A Blog About FTC regulations and happenings
INITIAL EXCHANGE OFFERING: THE NEW PARADIGM FOR CRYTPO CAPITAL?
Crypto exchange Bittrex made news this week when it announced its first initial exchange offering (IEO), which it was to host through its Malta-based affiliate Bittrex International. Bittrex planned to offer its registered members the opportunity to buy RAID’s XRD token. RAID is an international gaming data blockchain project, with the goal to create a decentralized game data ecosystem where data can be freely exchanged among users. The tokens were to begin sale on March 15, 2019. Bittrex’s move to enter the exchange-hosted token sale space follows the precedent of crypto exchange Binance. Binance’s token sale platform, Launchpad, hosted the high-profile token sale for the Tron-based BitTorrent token (BTT) this January, followed by another public token sale for AI and smart contract project Fetch.AI in February.
But yesterday, Bittrex abruptly cancelled the sale, citing “significant changes in the business status of RAID.” The cancellation is obviously a blow to Bittrex, but it appears to have developed major concerns about RAID’s plans. In a tweet, Bittrex hinted at this by stating “Trust and integrity are the most valuable assets of Bittrex International. As a result of significant, last-minute changes with RAID, we have cancelled the IEO offering of the RAID token. We apologize for the inconvenience…” With the IEO on hold, the question remains, are IEOs the future of crypto offerings?
An IEO is similar to an initial coin offering, but relies on having an exchange (or set of exchanges) function as the counter-party rather than having the issuer run the offering itself. Developers create the project’s tokens and send them to an exchange, which will then sell the tokens to individual contributors. The exchange handles purchaser KYC verification and other prominent functions necessary for the token launch. Conditions traditionally found in an ICO can be implemented in an IEO, including capping the contribution per individual, having a fixed price per token, and geographic limitations.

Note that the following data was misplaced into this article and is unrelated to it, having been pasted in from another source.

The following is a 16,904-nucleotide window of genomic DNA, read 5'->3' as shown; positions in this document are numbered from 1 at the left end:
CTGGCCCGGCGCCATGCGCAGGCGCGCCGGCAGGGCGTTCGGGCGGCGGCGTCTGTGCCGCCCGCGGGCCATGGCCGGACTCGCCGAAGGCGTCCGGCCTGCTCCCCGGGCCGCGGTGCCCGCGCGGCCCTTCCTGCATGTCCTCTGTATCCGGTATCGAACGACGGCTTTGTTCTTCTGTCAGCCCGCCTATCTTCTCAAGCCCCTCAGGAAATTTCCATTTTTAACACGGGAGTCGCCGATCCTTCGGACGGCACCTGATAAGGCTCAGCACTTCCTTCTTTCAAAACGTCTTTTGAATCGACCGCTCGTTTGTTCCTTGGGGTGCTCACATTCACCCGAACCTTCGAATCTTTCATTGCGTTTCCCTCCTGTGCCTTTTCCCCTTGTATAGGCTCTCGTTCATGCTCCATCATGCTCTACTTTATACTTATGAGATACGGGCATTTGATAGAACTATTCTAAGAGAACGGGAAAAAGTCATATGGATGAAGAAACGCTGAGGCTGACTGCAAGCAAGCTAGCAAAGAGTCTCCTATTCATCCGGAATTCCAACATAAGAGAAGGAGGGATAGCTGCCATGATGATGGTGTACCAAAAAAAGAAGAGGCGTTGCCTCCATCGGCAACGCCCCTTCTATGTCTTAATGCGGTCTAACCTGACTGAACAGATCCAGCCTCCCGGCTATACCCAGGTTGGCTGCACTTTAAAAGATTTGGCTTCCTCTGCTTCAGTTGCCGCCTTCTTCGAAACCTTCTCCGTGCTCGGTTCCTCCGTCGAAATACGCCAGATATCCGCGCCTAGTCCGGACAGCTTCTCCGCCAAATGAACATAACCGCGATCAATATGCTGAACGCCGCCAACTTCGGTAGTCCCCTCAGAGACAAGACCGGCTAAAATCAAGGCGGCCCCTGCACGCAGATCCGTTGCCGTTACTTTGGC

Seemingly, the main benefit of an IEO over an ICO is to reduce the possibility of fraud on purchasers. This is no small matter. According to a 2018 Coindesk study, 78% of ICOs were identified as a scam. An exchange’s role in providing a third-party review of an offering should provide significant comfort to investors/purchasers. Even the appearance of irregularity caused Bittrex to pump the brakes on RAID despite the adverse press.
There are several other key advantages to an IEO:
- Although IEO’s are not open to the public, the exchange likely has an existing customer base that might more readily support the offering.
- For the purchaser, they must register with the exchange and derive some comfort that the offering has the backing of the exchange and the transactions are simple to execute.
- Making it significantly more difficult to scam purchasers because the new token can only purchase the token from the exchange.
- Functioning as a vote of confidence from the exchange and sponsor, which has to conduct its own due diligence on the developer’s project. The project will have to meet the exchange listing requirements before the offering and the exchange is risking its reputation on the offering. Like Bittrex in this example, exchanges that hope to survive in the marketplace will proceed cautiously.
- Easy listing on the exchange following the IEO.
For an issuer, the IEO comes with a big disadvantage: cost. The exchange likely will insist on both a fee and a cut of the offering proceeds. In this respect, an ICO likely is significantly less expensive. Moreover, regulation of IEOs – just as with ICOs – is uncertain and evolving. An offering conducted through an exchange is still an offering and issuers must be careful to comply with the governing laws and regulations applicable to the offering. Until major marker countries have clear laws governing ICOs and IEOs, the benefits of this new offering technique seem to ameliorate the major consumer concerns with new offerings. As such, despite the RAID hiccup, we expect to see an increasing number of them.
 Based on subsequent developments, it appears that RAID’s proposed issuing company may not have been registered in Singapore as claimed.